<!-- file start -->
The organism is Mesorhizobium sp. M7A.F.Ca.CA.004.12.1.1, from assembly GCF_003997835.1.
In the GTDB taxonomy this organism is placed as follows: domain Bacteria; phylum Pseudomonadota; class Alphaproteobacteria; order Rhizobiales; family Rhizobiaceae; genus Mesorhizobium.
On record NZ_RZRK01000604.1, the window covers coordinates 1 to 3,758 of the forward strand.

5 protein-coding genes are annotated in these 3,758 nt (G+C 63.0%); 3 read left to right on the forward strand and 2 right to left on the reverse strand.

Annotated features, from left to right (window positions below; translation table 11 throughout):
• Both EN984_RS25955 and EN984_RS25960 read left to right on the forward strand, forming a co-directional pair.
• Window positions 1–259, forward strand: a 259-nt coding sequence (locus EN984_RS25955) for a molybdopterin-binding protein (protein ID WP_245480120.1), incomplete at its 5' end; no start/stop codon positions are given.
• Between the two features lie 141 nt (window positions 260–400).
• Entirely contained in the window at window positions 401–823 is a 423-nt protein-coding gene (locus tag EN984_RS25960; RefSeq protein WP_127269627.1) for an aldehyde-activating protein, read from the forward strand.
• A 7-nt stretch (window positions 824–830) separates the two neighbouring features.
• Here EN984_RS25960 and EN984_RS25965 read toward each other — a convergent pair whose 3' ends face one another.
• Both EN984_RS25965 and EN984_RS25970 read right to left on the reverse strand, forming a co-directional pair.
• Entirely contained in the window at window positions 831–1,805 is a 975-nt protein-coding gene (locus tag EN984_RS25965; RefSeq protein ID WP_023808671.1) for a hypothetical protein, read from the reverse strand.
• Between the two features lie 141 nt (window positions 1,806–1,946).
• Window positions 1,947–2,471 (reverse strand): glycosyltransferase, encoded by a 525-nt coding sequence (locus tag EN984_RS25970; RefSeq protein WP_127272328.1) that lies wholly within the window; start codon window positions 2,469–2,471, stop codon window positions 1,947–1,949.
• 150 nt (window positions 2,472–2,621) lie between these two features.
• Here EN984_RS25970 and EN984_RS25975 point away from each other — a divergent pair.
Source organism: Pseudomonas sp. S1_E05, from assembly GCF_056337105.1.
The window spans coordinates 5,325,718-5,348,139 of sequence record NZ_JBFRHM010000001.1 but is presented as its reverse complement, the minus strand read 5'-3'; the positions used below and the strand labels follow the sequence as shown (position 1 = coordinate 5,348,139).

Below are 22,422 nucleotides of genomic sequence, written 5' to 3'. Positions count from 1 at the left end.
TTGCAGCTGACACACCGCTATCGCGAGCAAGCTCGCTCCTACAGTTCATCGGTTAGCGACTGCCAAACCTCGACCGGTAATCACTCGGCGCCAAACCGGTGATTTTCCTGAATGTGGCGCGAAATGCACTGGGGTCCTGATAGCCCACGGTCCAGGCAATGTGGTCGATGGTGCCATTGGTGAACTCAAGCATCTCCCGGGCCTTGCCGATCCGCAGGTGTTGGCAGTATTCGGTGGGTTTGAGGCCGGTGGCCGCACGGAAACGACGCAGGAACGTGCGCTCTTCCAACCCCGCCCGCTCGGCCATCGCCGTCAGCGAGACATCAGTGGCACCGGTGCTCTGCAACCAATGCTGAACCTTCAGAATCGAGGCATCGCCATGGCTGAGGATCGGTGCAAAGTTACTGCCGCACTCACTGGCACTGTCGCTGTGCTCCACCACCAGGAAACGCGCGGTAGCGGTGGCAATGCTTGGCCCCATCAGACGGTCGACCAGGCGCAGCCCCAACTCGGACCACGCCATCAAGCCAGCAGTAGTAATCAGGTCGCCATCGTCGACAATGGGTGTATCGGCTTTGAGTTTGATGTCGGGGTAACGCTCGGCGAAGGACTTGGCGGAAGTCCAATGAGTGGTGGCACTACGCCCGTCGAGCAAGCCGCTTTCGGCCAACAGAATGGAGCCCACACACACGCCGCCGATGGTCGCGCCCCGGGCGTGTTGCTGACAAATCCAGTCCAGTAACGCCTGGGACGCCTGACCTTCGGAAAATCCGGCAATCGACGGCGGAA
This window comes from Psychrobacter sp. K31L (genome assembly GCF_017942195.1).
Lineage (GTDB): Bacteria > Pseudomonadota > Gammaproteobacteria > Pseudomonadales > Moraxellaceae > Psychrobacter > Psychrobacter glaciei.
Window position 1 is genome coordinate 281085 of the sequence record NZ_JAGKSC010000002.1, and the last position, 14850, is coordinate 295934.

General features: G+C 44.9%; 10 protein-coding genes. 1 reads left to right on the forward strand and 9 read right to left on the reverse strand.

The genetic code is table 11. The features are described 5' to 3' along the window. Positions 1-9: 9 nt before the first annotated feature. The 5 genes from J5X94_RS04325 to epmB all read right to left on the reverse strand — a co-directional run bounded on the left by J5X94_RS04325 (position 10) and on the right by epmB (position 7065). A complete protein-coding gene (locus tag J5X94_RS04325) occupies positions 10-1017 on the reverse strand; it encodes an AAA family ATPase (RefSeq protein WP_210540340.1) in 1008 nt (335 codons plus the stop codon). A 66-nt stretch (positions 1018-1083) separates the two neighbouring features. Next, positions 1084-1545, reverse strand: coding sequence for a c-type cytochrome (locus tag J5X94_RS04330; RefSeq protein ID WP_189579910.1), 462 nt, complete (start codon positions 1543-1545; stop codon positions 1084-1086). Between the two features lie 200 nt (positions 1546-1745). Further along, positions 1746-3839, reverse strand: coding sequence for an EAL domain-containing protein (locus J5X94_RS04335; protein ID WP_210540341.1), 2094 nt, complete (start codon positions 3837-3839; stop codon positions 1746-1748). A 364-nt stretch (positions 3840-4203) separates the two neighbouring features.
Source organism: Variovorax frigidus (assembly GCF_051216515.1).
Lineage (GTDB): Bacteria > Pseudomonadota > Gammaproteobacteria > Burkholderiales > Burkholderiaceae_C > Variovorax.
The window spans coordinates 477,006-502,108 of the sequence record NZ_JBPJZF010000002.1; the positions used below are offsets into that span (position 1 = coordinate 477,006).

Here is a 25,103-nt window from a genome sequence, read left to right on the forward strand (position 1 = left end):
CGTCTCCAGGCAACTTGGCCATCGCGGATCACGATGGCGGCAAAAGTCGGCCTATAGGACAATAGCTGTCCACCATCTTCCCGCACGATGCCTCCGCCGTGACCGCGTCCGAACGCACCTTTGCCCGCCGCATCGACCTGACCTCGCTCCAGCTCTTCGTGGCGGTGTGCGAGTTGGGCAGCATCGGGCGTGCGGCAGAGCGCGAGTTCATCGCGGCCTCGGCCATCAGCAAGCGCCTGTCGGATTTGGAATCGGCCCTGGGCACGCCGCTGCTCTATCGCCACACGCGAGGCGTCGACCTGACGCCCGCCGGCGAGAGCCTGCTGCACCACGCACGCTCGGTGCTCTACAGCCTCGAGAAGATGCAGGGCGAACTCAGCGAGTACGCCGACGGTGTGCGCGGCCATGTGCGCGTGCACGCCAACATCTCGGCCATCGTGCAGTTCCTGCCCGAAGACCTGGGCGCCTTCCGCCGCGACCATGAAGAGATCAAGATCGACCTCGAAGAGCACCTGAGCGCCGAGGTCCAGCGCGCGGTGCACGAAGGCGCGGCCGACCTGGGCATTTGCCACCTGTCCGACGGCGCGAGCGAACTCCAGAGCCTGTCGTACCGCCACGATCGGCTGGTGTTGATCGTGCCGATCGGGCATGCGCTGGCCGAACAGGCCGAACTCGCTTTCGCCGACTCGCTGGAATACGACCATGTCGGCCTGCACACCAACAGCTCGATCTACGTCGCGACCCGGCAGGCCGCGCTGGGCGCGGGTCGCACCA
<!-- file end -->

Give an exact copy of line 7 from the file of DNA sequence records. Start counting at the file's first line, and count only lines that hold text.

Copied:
• Window positions 1–259, forward strand: a 259-nt coding sequence (locus EN984_RS25955) for a molybdopterin-binding protein (protein ID WP_245480120.1), incomplete at its 5' end; no start/stop codon positions are given.